A lot has been made of John Lackey's departure, maybe too much. Now, I'm not gonna sit here and tell you his loss won't be felt AT ALL. That would be retarded (my apologies to Sarah Palin) on my part. But isn't it equally retarded to assume the entire staff is now horrible due to the loss of a guy who won 11 games last season and just 12 the year before? Big John was unquestionably the leader of the Angels staff, and probably of the entire pitching staff. The cliches of him being a "bulldog" and a "fierce competitor" and all that are well-deserved and well-earned. But when you boil down the numbers, Lackey is not in the class of the Roy Halladays, Johan Santanas or CC Sabathias of the world. He is a number one, not a true "ace." Heck, he'll be the number 3 starter behind Josh Beckett and Jon Lester on the Red Sox staff. So Lackey wanted a lot of money and the Red Sox gave it to him, end of story.

What's that leave the Angels with?

Jered Weaver
Joe Saunders
Ervin Santana
Scott Kazmir
Joel Piniero

Weaver is sort of thrust into the defacto number 1 role, coming off his breakout season in '09. The lanky righty went 16-8 and posted a very solid 3.75 ERA. I see no reason why he can't or won't produce similar numbers in 2010. He is just entering his prime years and the changeup he's developed has turned into a devastating pitch for him. It will be interesting to see how he responds to being the "guy" now, defacto or not.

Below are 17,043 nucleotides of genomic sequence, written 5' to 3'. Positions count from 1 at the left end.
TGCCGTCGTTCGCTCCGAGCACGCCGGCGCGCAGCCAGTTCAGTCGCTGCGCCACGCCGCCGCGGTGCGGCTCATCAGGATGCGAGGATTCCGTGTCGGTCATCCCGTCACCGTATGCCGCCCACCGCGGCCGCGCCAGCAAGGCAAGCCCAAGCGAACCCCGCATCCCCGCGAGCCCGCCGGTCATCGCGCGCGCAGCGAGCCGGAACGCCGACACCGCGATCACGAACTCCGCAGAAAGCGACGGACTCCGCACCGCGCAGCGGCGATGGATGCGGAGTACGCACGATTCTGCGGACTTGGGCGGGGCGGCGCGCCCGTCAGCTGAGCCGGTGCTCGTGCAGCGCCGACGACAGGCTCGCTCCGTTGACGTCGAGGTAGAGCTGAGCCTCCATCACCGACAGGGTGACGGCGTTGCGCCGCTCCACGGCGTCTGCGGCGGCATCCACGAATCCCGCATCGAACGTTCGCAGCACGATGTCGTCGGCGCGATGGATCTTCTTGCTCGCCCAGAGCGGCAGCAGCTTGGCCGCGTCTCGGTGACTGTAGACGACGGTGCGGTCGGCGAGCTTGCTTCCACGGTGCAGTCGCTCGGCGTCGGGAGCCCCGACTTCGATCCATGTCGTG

Saunders somehow managed to win 16 games and only lose 7 last year. I say "managed" because he posted a pretty dismal 4.60 ERA. Joe got a ton of run support, sure, but he was really just a bi-polar pitcher last season. When he was bad, he was hit the showers after 3 innings bad, and when he was good, he was outdueling Zack Greinke 1-0 good. He did have a stretch where he pitched at less than 100%, and after coming back from a DL stint, he was pretty solid at the end of the season. Joe was an All-Star in '08 and despite the record, wasn't real good last year. I think we'll see who the real Joe Saunders is this year, and I think it'll be somewhere in between.

Ervin seemed to turn a corner in 2008, putting together a great season and living up to all the potential in that electric right arm. Unfortunately, he turned back around in '09, regressing to the tune of 8-8 and a 5.03 ERA in 139.2 innings. Like Saunders, Ervin wasn't all there physically, and, deserved or not, he has a reputation for being not all there mentally at times too. If Ervin is physically OK, I think he'll be fine, if not, more of the same. He just doesn't seem to have the intestinal fortitude to get by without his best stuff. An 18-win 3.50 ERA wouldn't surprise me any more than a repeat of his horrible 2009.

Scott Kazmir had an off year, it happens. Hell, look at Josh Beckett's roller coaster ride from 2005 to 2007. There are some very concerning signs in Kazmir's case, and that's his strikeouts per innings numbers. WAAAY down last season. Like, from stellar career K numbers to blah, all in one season. I'm not sure how injured/hurt he was, but whatever happened last season, let's hope it's behind him. For Kaz to be effective, he has to strike batters out. We'll see if the velocity's back.

Now for the new guy, Joel Piniero. He's coming off a bit of a revival in St. Louis at the hands of miracle worker Dave Duncan, so as long as he doesn't hit his head and get amnesia, I think he'll pitch just fine. He's a veteran guy, pitches to contact, knows his way around the division from his time in Seattle. Should be a solid innings-eater type guy. Like Jon Garland, but better.